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Dr S Raju

Asthma is a common disorder


◦ It can happen to anybody
◦ It is not contagious
◦ It produces recurrent attacks of cough
with or without wheeze
◦ It can be effectively treated
◦ Between attacks people with asthma
lead normal lives as anyone else
◦ In most cases there is some history of
allergy in the family
 Mostpatients with asthma are
treated by primary care
physicians (>60%).

 Some asthmatics have


management problems that
should be referred to a specialist
in asthma.
 15 – 20 million asthmatics in India
 In Delhi prevalence estimated at 12% in

children
 Significant cause of school/ work

absence
 Increasing morbidity and mortality
 More than one of the symptoms e:g : wheeze,
cough, difficulty breathing, chest tightness
especially if
◦ Frequent and recurrent
◦ Worse at night and early morning
◦ Occur in response to, or worse after
 Exercise or other trigger – eg exposure to pets, cold or
damp air, emotions or laughter
◦ Occur apart from colds
 Personal history of atopic disorder
 Family history of atopic disorder and/or asthma
 Widespread wheeze heard on auscultation
 History of improvement in symptoms or lung
function in response to adequate therapy
 Symptoms with cold only, no interval symptoms
 Isolated cough in absence of wheeze or
difficulty breathing
 History of moist cough
 Repeatedly normal chest examination whilst
symptomatic
 Normal PEF or spirometry whilst symptomatic
 No response to trial of asthma treatment
 Clinical features pointing to alternative
diagnosis
 Prevention of triggers
 Patient education
 Pharmacological drugs
 PEFR measurement
 Minimal (ideally no) chronic symptoms
 Minimal (infrequent) exacerbations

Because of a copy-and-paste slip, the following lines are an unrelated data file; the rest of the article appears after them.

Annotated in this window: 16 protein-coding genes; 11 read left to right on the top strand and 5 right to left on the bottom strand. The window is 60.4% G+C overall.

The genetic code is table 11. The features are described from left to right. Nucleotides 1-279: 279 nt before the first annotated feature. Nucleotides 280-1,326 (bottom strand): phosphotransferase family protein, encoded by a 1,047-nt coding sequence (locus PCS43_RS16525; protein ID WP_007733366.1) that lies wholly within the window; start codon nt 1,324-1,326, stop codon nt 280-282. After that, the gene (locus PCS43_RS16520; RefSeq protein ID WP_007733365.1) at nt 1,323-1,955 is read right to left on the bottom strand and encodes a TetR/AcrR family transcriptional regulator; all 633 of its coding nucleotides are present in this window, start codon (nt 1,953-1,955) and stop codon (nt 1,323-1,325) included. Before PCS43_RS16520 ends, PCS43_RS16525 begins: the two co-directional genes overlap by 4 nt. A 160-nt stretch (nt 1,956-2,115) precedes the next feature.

 No emergency visits
 Minimal (ideally no) need for "as needed” use of β 2-
agonist
 No limitations on activities, including exercise
 PEF circadian variation of less than 20 percent
 (Near) normal PEF/FEV1
 Minimal (or no adverse effects from medicine)
"The aim of asthma
management should be
control of the disease"
Gain control as quickly as possible; then
decrease treatment to the least medication
necessary to maintain control. Gaining
control may be accomplished by either
starting treatment at the step most
appropriate to the initial severity of the
condition or starting at a higher level of
therapy (e.g., a course of systemic
corticosteroids or higher dose of inhaled
corticosteroids) and then stepping down
 Review treatment every 1-6 months; a
gradual stepwise reduction in
treatment may be possible.
 If control is not maintained, consider
step up.
At each step, patients should control their
environment to avoid or control factors
that make their asthma worse (e.g.,
allergens, irritants); this requires specific
diagnosis and education.
 Step down
◦ Review treatment every 1-6 months.
◦ If control is sustained for at least 3 months, a
gradual stepwise reduction in treatment may be
possible
 Step up
◦ If control is not achieved, consider step up.
◦ But first, review patient medication technique,
adherence and environmental control (avoidance of
allergens or other precipitant factors)
 The stepwise approach presents guidelines
to assist clinical decision-making.

 Asthma is highly variable; clinicians should


tailor specific medication plans to the needs
and circumstances of individual patients
 Asthma management in 2007 is focused on control of
the individual patient’s asthma symptoms, a
paradigm shift from earlier recommendations of a
step-wise increase in therapy based on asthma
severity;
 Patient self-management plans play an important role
in prevention of exacerbations;
 Successful asthma interventions lead to increased
medication costs but decreased costs for
hospitalization, and decreased death rates;
 Allergen exposure is an important contributory factor
in exacerbations of IgE-mediated asthma.
Allergens
Tobacco smoke
Indoor pollutants and irritants
 Animal dander
◦ Remove animal from house / keep animal out of patient’s bedroom

 House dust mite